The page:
• Conglomerate – Sedimentary rock composed of smaller rock fragments
  • Coquina – Sedimentary rock that is composed mostly of fragments of shells
  • Diamictite – Type of sedimentary rock
  • Diatomite – Soft, siliceous sedimentary rock that is easily crumbled
  • Dolomite (rock), also known as Dolostone – Sedimentary carbonate rock that contains a high percentage of the mineral dolomite
  • Evaporite – Water-soluble mineral deposit formed by evaporation from an aqueous solution
  • Flint – Cryptocrystalline form of the mineral quartz
  • Geyserite – Form of opaline silica often found around hot springs and geysers
  • Greywacke – Sandstone with angular grains in a clay-fine matrix
  • Gritstone – Hard, coarse-grained, siliceous sandstone
  • Itacolumite – Porous sandstone known for flexibility
  • Jaspillite – Banded mixture of hematite and quartz
  • Laterite – Product of rock weathering in wet tropical climates rich in iron and aluminium
  • Lignite – Soft, brown, combustible, sedimentary rock
  • Limestone – Type of sedimentary rock
  • Marl – Lime-rich mud or mudstone which contains variable amounts of clays and silt
  • Mudstone – Fine grained sedimentary rock whose original constituents were clays or muds
  • Oil shale – Organic-rich fine-grained sedimentary rock containing kerogen
  • Oolite – Sedimentary rock formed from ooids
  • Phosphorite – Sedimentary rock containing large amounts of phosphate minerals – A non-detrital sedimentary rock that contains high amounts of phosphate minerals
  • Sandstone – Type of sedimentary rock
  • Shale – Fine-grained, clastic sedimentary rock
  • Siltstone – Sedimentary rock which has a grain size in the silt range
  • Sylvinite – Sedimentary rock made of a mechanical mixture of sylvite and halite
  • Tillite – Till which has been indurated or lithified by burial
  • Travertine – Form of limestone deposited by mineral springs
  • Tufa – Porous limestone rock formed when carbonate minerals precipitate out of ambient temperature water
  • Turbidite – Geologic deposit of a turbidity current
  • Wackestone – Mud-supported carbonate rock that contains greater than 10% grains

Metamorphic rocks

Banded gneiss with a dike of granite orthogneiss
Manhattan Schist, from Southeastern New York
  • Anthracite – Hard, compact variety of coal
  • Amphibolite – Metamorphic rock type
  • Blueschist – Type of metavolcanic rock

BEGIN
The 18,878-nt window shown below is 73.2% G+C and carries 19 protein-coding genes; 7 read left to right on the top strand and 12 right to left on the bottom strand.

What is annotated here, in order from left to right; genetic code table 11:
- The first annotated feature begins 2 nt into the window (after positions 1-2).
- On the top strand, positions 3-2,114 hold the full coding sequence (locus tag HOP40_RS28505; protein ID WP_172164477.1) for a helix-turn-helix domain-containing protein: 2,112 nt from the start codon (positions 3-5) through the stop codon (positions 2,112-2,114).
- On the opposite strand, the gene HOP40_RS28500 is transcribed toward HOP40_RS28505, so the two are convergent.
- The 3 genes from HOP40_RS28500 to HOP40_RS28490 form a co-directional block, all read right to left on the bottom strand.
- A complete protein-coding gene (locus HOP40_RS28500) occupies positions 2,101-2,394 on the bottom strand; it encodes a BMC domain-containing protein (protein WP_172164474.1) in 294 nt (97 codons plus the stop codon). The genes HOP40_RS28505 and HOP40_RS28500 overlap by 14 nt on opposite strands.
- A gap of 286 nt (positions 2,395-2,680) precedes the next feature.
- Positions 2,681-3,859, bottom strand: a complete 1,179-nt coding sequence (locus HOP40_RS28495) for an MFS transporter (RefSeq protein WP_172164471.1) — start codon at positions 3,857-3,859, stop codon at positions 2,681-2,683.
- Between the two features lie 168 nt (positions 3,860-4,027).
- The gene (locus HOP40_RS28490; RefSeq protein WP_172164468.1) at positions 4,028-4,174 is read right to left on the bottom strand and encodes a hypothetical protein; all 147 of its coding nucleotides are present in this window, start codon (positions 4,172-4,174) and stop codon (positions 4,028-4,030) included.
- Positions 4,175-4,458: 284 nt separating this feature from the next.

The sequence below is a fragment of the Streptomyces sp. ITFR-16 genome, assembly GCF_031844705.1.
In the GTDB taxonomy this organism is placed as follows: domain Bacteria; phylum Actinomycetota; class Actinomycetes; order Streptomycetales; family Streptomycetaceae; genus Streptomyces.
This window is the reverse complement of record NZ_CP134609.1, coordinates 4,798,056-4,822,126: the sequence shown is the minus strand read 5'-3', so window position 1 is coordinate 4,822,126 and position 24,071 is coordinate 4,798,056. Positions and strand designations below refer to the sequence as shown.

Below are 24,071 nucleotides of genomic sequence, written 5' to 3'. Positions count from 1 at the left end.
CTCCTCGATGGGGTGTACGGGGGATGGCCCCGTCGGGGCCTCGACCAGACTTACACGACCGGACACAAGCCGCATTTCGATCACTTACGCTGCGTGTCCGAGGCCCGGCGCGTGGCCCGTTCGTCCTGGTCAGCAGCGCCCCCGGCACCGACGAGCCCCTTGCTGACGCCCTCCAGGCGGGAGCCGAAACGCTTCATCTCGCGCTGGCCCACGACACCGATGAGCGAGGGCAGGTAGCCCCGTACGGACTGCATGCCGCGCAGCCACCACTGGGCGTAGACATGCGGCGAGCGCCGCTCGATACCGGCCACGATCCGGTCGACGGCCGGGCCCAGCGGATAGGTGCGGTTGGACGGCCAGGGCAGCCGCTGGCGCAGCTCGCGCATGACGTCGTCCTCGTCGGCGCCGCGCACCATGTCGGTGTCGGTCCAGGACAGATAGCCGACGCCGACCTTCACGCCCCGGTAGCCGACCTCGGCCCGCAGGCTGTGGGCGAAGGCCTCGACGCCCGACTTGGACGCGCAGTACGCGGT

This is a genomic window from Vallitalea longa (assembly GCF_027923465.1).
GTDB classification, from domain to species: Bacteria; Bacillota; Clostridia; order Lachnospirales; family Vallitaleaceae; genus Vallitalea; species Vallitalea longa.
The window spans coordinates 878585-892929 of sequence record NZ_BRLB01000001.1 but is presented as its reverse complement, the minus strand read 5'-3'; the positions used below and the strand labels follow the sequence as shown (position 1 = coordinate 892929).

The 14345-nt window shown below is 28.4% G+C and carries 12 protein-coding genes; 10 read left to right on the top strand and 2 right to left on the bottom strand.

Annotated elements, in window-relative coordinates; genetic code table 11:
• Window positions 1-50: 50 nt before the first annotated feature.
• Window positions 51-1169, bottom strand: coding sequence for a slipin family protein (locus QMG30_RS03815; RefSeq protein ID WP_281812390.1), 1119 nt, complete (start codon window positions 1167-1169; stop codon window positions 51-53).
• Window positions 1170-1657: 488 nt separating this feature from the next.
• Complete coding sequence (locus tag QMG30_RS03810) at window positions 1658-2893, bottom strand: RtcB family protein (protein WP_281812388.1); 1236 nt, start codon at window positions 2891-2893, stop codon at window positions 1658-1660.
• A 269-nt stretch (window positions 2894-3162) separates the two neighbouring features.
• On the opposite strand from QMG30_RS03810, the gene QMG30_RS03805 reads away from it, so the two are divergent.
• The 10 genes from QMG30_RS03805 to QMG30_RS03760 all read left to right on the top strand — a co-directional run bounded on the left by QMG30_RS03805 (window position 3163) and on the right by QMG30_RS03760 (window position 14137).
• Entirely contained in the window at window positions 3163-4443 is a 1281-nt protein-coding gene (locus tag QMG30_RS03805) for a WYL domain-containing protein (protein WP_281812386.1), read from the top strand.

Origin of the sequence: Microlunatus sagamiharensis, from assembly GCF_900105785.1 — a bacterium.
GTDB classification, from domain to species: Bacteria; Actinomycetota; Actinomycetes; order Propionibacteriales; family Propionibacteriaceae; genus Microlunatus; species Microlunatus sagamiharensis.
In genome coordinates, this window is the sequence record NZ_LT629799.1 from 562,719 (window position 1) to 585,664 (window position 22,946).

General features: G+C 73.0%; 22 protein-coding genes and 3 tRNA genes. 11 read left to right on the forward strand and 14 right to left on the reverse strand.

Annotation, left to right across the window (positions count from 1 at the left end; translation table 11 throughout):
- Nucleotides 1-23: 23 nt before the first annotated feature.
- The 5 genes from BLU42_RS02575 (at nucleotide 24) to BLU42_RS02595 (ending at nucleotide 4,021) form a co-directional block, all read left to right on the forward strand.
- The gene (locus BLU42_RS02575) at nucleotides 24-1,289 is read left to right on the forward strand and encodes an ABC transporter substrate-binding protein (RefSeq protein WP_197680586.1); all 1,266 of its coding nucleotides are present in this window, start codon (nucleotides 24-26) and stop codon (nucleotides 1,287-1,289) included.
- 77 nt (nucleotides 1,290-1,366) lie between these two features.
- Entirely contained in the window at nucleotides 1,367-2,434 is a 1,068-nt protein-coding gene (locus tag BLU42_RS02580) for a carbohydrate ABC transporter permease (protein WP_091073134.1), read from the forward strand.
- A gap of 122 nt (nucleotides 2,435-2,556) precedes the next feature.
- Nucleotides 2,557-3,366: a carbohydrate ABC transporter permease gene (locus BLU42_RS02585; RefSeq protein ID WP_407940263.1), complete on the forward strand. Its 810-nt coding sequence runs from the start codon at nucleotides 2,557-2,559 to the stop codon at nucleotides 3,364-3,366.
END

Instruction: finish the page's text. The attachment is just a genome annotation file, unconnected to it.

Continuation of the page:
• Cataclasite – Rock found at geological faults – A rock formed by faulting
  • Eclogite – Metamorphic rock formed under high pressure
  • Gneiss – Common high-grade metamorphic rock
  • Granulite – Class of high-grade medium to coarse grained metamorphic rocks
  • Greenschist – Metamorphic rock – A mafic metamorphic rock dominated by green amphiboles
  • Hornfels – series of contact metamorphic rocks that have been baked and indurated by the heat of intrusive igneous masses.
  • Litchfieldite – Nepheline syenite gneiss
  • Marble – Type of metamorphic rock – a metamorphosed limestone
  • Migmatite – Mixture of metamorphic rock and igneous rock
  • Mylonite – Metamorphic rock – A metamorphic rock formed by shearing
  • Metapelite – Metamorphic rock – A metamorphic rock with a protolith of clay-rich (siltstone) sedimentary rock
  • Metapsammite – A metamorphic rock with a protolith of quartz-rich (sandstone) sedimentary rock
  • Phyllite – Type of foliated metamorphic rock – A low grade metamorphic rock composed mostly of micaceous minerals
  • Pseudotachylite – Glassy, or very fine-grained, rock type – A glass formed by melting within a fault via friction
  • Quartzite – Hard, non-foliated metamorphic rock – A metamorphosed sandstone typically composed of >95% quartz
  • Schist – Easily split medium-grained metamorphic rock
  • Serpentinite – Rock formed by hydration and metamorphic transformation of olivine
  • Skarn – Hard, coarse-grained, hydrothermally altered metamorphic rocks
  • Slate – Metamorphic rock - A low grade metamorphic rock formed from shale or silts